What’s more, the 12C Spider only gains a measly 88 lb compared to the coupe. No structural rigidity was lost along the way, yet the extra fun is immeasurable,. That may be even more impressive.

Thanks to boron tubes within the A-pillars, it can make little impact on the handling characteristics whether you choose the fixed roof or composite drop-top. McLaren admitted that most drivers were completely unaware they were within the Spider rather than coupe because the two drive virtually the same thanks to the advanced carbon fiber monocell chassis, as a result.There is an elephant standing on my lungs, my stomach was squashed in the vice, and my forehead was strapped tightly the headrest. Or at a minimum, that’s the actual way it felt from the passenger seat when I was shown the way the launch control works. In fact, it receives the Spider to 60mph in 3.1sec. We then continued onto 100 and then to 140. The car was ludicrously, inconceivably fast.

There’s virtually no turbo lag from the 3.8-liter V8 twin-turbo, which isn’t surprising once you pop the bonnet to glance with the two tiny snails boosting the hand-built gem to 616hp and 442 lb-ft,. That is even better. How then, is it possible that this 12C pulls so hard to its 8500rpm redline?

The motor was manufactured to provide immense low-end torque by utilizing the small turbos as primary power-adders. Up on top of the rev range, the location where the turbos are spinning at impossible revolutions, the small displacement V8 takes over to retain the powerband climbing ever higher. The combination is almost utopian in the ferocious delivery.

On the tight track, stretching the Spider’s legs wasn’t quite as easy. In fact, witnessing the sub-3000 lb British bomber handle with the eagerness of a shifter kart was almost unsettling. A car shouldn’t be able to do thatis sufficient to clip the apex with razor precision. And the idea of transition oversteer or a chicane mishap might be buried deep in your cranium, because the McLaren simply can not be disturbed.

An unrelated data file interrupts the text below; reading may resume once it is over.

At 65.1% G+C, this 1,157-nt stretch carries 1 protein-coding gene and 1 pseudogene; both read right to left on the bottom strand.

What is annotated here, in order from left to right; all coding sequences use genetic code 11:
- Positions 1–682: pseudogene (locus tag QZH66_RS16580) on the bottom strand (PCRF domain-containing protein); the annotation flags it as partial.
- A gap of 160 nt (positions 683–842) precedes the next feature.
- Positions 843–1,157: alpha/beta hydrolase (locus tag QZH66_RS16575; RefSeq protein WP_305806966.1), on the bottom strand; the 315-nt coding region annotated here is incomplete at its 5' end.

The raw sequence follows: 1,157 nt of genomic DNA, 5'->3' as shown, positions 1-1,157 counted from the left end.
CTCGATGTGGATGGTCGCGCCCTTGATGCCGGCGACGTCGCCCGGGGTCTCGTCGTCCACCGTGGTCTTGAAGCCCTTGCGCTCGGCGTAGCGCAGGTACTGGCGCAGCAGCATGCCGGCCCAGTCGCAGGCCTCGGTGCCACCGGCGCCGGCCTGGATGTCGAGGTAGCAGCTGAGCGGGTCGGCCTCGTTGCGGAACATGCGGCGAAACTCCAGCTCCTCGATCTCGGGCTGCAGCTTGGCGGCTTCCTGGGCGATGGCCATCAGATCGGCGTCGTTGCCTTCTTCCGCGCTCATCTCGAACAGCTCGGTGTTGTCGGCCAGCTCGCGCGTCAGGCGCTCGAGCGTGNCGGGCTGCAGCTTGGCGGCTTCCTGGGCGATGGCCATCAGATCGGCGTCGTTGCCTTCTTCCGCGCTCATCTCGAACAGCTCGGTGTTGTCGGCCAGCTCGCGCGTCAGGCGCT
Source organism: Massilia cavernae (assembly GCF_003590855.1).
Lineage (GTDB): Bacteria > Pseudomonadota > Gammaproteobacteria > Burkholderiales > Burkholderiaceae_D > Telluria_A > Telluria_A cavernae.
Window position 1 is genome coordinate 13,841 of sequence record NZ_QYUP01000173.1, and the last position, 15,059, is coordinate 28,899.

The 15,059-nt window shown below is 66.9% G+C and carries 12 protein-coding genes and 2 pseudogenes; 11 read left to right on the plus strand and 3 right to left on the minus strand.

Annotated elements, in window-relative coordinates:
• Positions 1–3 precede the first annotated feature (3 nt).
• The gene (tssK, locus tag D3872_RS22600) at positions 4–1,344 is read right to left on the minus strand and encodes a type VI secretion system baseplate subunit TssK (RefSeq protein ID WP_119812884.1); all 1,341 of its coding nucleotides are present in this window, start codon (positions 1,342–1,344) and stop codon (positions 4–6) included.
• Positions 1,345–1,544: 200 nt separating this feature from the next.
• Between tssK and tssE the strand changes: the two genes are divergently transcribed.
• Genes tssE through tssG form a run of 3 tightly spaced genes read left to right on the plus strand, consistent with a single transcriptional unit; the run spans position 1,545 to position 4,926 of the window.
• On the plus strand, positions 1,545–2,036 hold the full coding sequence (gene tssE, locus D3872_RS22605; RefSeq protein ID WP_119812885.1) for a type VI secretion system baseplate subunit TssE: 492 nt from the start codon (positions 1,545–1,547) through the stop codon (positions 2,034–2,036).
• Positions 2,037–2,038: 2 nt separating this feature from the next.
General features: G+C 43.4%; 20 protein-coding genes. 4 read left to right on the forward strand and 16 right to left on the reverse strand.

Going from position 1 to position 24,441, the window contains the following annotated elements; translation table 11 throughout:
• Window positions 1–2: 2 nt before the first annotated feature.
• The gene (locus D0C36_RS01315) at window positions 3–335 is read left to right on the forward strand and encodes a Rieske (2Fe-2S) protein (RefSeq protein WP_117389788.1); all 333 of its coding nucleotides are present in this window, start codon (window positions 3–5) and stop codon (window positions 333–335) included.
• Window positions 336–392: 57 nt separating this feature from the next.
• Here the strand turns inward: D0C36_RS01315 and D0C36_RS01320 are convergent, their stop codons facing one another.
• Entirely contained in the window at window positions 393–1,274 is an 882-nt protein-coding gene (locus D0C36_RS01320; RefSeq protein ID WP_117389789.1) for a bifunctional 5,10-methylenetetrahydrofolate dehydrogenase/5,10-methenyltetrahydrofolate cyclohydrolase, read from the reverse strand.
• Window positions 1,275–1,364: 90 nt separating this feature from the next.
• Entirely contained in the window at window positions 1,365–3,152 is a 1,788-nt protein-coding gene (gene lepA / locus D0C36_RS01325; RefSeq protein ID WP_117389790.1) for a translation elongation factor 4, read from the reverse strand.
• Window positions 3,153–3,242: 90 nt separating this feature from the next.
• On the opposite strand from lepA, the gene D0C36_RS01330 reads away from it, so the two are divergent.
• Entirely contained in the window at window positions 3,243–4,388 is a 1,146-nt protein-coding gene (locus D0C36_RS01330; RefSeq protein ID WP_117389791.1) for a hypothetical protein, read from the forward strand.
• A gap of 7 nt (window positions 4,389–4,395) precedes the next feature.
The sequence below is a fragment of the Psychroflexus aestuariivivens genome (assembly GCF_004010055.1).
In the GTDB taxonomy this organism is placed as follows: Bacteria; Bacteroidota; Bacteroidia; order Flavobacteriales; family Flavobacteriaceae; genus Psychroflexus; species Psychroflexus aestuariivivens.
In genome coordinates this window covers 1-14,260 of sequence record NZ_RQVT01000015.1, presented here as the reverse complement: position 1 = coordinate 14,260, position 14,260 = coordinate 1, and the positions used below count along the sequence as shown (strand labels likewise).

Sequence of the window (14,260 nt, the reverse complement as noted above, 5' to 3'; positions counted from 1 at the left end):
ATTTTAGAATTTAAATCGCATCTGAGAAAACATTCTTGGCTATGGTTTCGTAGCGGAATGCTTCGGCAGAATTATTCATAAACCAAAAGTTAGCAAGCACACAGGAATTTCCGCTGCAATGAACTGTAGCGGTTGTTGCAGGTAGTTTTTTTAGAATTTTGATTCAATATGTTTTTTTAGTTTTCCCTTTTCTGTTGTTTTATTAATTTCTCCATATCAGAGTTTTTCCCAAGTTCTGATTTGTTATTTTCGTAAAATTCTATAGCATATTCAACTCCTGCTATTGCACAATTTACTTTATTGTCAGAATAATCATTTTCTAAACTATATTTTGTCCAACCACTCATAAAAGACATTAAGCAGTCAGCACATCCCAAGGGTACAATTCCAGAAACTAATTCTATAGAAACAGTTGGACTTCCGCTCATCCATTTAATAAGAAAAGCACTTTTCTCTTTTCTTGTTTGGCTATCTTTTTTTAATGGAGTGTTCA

The Spider is so incredibly easy to drive fast that even my grandma could exploit its ability but, if she went too much, the carbon-ceramic stoppers would surely bring things to a halt.

Blown away at its track performance, we assumed the 12C will be jarring on public roads. Cars of the caliber usually sit thus far on the performance side of the spectrum that pebbles seem like parking and potholes lots develop into a chore. However, setting the chassis and powertrain dials from Race to Normal turned the g-pulling beast into a comfy, plush tourer. With the roof down along with the whooshing, burbling behind your ears, crossing railroad tracks without scrubbing speed felt urbane for any car that’s so capable of being uncivilized. This is something no other supercar can offer…

You won’t find more for your money if you’re seeking a 204mph daily driver, although at $249000, the 12C Spider is no bargain. And, frankly, who isn’t?

Why Fiat

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It seems like there are a million things to take into consideration when you decide to look for a new car: safety ratings, overall value, customer reviews, expert opinions, past experience, your likes and dislikes, special needs of your family, and more. The list just goes on and on. But there are a few undeniable facts about Fiat to think about when you start looking for your new vehicle.

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Fiat has a rich history in the transportation industry. You might see a plethora of cars at the fiat downey dealership today, but in the past Fiat engineered everything from carriages to tractors to aircraft. When you buy a Fiat, you’re buying from a company who knows a thing or two about transportation. Additionally, you may not know a lot about Fiats, but, chances are, you’re familiar with many of the brands Fiat has acquired, including Ferrari, Chrysler and Maserati. Fiat has regularly bought quality brands with great reputations that match their own high end craftsmanship.
In Brazil, one of the world’s most populous countries, Fiat is the leading car brand and just a few years ago, in 2008, a Fiat won the European Car of the Year award. A Fiat first took home that distinguished prize in 1968. The long history of Fiat and their commitment to excellence is undeniable. When you purchase a Fiat, you’re getting a car you know you can depend on for years to come and a car that’s made with all the expertise of a company that’s been manufacturing fine automobiles for generations. Visit your local dealership webpage, http://www.ocfiat.com, to peruse the selection of Fiats available in your own backyard and see if there’s one that might fit the bill for our family. Our sales staff is glad to let you take one on a test drive.